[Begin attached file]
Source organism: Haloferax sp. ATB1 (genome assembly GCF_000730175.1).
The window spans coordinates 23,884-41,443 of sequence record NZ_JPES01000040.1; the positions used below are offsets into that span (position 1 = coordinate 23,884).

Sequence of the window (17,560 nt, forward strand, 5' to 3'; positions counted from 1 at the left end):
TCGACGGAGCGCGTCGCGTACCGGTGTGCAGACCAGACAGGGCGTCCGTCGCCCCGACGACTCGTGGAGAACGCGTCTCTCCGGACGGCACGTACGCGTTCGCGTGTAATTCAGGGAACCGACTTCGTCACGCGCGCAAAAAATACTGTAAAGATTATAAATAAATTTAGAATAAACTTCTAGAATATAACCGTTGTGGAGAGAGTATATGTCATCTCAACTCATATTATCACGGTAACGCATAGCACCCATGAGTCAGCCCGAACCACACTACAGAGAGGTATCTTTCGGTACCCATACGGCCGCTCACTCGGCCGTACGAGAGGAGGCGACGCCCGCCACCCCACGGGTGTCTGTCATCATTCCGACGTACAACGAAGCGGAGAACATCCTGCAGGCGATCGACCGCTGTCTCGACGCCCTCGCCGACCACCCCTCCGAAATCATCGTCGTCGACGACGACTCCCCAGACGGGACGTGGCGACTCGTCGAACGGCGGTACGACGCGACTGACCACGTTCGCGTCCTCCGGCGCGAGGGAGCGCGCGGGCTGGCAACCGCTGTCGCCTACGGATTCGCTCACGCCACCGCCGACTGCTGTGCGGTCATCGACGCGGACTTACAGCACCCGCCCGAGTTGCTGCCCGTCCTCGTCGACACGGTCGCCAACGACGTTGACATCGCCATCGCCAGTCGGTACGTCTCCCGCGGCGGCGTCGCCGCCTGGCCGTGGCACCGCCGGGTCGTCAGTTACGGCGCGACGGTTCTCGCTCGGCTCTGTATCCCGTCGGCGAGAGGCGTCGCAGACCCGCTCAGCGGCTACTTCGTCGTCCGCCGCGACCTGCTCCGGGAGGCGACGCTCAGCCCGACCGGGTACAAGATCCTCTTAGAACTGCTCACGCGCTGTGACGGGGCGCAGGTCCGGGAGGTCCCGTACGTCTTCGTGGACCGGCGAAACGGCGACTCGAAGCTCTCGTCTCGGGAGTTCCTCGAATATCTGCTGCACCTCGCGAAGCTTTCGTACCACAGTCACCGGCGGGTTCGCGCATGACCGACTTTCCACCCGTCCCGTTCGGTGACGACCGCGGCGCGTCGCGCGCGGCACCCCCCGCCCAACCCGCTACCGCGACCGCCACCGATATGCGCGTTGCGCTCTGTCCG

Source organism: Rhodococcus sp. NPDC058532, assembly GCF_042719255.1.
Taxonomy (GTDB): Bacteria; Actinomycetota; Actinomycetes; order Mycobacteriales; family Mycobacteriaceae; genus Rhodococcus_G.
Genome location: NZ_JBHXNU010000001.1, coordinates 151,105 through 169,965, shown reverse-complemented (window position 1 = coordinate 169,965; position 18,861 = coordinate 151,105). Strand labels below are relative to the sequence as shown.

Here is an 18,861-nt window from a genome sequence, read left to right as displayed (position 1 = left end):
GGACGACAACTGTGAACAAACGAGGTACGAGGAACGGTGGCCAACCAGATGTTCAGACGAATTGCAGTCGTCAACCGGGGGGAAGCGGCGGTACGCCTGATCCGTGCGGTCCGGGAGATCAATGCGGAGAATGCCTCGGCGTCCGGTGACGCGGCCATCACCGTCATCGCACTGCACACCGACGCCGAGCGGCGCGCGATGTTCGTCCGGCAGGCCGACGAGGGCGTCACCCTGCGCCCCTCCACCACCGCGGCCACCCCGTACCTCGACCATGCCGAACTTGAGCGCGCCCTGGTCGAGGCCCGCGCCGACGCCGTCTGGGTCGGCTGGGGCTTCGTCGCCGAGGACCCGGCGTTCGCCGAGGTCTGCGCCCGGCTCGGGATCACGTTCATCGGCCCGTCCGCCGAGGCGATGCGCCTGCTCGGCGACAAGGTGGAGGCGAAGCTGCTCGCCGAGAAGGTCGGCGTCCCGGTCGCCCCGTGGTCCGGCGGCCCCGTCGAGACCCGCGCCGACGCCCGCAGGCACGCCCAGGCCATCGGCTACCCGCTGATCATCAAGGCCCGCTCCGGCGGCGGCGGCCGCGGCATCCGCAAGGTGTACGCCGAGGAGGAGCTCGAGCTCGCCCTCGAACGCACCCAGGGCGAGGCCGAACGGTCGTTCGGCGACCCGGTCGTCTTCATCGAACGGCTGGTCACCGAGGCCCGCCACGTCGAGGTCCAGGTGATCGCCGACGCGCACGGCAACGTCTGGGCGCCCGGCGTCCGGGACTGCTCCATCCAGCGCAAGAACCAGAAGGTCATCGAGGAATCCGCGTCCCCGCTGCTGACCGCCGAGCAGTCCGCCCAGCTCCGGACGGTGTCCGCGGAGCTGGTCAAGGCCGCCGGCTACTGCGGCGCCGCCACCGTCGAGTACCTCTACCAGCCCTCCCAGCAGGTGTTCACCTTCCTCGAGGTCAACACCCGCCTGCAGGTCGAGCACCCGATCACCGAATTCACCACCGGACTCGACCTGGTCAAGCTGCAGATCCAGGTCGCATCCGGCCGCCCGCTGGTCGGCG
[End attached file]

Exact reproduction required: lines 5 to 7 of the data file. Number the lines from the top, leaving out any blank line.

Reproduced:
Source organism: Rhodococcus sp. NPDC058532, assembly GCF_042719255.1.
Taxonomy (GTDB): Bacteria; Actinomycetota; Actinomycetes; order Mycobacteriales; family Mycobacteriaceae; genus Rhodococcus_G.
Genome location: NZ_JBHXNU010000001.1, coordinates 151,105 through 169,965, shown reverse-complemented (window position 1 = coordinate 169,965; position 18,861 = coordinate 151,105). Strand labels below are relative to the sequence as shown.